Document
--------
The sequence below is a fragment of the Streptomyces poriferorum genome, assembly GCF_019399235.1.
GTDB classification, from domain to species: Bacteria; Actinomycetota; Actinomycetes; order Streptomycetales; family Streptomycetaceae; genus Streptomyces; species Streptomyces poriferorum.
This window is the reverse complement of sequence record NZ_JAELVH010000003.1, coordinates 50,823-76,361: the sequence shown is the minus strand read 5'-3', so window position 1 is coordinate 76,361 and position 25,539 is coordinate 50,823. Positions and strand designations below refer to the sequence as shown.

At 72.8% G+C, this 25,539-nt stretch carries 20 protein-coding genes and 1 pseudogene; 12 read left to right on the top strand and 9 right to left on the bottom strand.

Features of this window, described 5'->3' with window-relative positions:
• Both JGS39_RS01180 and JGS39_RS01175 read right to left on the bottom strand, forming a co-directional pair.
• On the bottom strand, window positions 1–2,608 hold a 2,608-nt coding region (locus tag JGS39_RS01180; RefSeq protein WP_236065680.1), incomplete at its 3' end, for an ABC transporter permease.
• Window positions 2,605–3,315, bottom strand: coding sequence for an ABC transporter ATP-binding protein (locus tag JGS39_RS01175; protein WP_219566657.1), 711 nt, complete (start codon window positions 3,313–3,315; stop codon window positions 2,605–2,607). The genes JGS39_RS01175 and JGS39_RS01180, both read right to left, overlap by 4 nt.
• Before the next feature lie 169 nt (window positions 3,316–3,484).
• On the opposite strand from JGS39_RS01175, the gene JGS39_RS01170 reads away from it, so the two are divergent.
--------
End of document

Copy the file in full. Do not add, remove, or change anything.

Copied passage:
The sequence below is a fragment of the Streptomyces poriferorum genome, assembly GCF_019399235.1.
GTDB classification, from domain to species: Bacteria; Actinomycetota; Actinomycetes; order Streptomycetales; family Streptomycetaceae; genus Streptomyces; species Streptomyces poriferorum.
This window is the reverse complement of sequence record NZ_JAELVH010000003.1, coordinates 50,823-76,361: the sequence shown is the minus strand read 5'-3', so window position 1 is coordinate 76,361 and position 25,539 is coordinate 50,823. Positions and strand designations below refer to the sequence as shown.

At 72.8% G+C, this 25,539-nt stretch carries 20 protein-coding genes and 1 pseudogene; 12 read left to right on the top strand and 9 right to left on the bottom strand.

Features of this window, described 5'->3' with window-relative positions:
• Both JGS39_RS01180 and JGS39_RS01175 read right to left on the bottom strand, forming a co-directional pair.
• On the bottom strand, window positions 1–2,608 hold a 2,608-nt coding region (locus tag JGS39_RS01180; RefSeq protein WP_236065680.1), incomplete at its 3' end, for an ABC transporter permease.
• Window positions 2,605–3,315, bottom strand: coding sequence for an ABC transporter ATP-binding protein (locus tag JGS39_RS01175; protein WP_219566657.1), 711 nt, complete (start codon window positions 3,313–3,315; stop codon window positions 2,605–2,607). The genes JGS39_RS01175 and JGS39_RS01180, both read right to left, overlap by 4 nt.
• Before the next feature lie 169 nt (window positions 3,316–3,484).
• On the opposite strand from JGS39_RS01175, the gene JGS39_RS01170 reads away from it, so the two are divergent.